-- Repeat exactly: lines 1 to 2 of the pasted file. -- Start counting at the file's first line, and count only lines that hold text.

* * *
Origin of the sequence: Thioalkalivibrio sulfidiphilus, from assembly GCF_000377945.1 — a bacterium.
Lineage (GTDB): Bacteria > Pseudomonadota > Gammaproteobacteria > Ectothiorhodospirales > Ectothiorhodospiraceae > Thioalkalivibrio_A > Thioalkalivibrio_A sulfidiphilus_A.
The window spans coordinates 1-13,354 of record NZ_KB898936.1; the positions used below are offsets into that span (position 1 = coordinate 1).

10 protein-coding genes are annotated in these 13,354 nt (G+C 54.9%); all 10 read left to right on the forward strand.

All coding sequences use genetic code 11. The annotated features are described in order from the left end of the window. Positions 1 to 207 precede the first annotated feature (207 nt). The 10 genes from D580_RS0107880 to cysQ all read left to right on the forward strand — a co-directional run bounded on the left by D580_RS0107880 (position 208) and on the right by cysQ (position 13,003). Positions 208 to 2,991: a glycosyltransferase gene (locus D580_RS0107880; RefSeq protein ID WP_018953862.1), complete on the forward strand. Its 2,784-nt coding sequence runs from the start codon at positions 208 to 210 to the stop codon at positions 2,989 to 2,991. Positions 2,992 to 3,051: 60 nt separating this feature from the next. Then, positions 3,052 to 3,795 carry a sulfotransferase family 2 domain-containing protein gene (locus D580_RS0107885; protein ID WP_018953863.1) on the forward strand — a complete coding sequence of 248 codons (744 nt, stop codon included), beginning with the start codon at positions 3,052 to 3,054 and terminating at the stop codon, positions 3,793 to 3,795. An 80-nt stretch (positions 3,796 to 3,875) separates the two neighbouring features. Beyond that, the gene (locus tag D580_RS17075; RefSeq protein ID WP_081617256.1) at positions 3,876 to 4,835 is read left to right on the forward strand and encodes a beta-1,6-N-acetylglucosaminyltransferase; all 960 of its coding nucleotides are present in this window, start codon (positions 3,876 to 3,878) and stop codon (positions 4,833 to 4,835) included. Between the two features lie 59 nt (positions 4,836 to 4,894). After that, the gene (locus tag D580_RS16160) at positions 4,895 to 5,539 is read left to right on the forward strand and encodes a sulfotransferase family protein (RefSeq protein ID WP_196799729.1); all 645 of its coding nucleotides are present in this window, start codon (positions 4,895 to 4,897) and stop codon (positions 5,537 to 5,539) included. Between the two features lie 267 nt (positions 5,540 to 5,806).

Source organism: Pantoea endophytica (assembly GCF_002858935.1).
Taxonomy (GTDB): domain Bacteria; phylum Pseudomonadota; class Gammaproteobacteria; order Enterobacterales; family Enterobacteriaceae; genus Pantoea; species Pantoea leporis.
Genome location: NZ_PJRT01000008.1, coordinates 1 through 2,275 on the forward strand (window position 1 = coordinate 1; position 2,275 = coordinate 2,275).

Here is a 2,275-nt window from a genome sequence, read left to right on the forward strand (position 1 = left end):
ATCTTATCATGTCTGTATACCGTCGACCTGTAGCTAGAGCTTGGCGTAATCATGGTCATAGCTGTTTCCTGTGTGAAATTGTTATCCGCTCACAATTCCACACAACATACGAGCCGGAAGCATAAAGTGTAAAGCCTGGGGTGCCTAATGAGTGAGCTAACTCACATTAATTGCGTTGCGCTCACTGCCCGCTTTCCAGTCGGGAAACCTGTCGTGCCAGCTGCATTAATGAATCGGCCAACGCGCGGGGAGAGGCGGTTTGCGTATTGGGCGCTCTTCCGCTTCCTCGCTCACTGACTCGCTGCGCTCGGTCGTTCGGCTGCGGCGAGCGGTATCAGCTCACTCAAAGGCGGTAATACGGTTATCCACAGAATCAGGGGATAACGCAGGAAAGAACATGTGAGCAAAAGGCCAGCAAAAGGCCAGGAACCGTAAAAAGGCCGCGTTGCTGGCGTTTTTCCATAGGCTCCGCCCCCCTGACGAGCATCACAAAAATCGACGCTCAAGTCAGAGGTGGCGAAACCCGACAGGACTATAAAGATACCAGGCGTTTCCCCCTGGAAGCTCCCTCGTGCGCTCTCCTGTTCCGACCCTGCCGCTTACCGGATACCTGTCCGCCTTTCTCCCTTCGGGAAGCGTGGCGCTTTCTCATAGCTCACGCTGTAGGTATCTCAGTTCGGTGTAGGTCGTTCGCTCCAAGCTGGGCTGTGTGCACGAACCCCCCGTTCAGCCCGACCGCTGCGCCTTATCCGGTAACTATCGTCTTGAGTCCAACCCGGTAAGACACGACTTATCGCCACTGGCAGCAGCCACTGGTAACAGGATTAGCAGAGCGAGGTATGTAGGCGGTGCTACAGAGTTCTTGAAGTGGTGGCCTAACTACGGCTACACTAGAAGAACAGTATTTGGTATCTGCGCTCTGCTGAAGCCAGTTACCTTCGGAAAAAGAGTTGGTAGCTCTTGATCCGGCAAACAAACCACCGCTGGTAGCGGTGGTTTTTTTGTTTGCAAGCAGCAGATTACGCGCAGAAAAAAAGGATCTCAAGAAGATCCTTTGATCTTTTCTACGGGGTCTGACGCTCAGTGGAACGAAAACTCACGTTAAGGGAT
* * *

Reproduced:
Origin of the sequence: Thioalkalivibrio sulfidiphilus, from assembly GCF_000377945.1 — a bacterium.
Lineage (GTDB): Bacteria > Pseudomonadota > Gammaproteobacteria > Ectothiorhodospirales > Ectothiorhodospiraceae > Thioalkalivibrio_A > Thioalkalivibrio_A sulfidiphilus_A.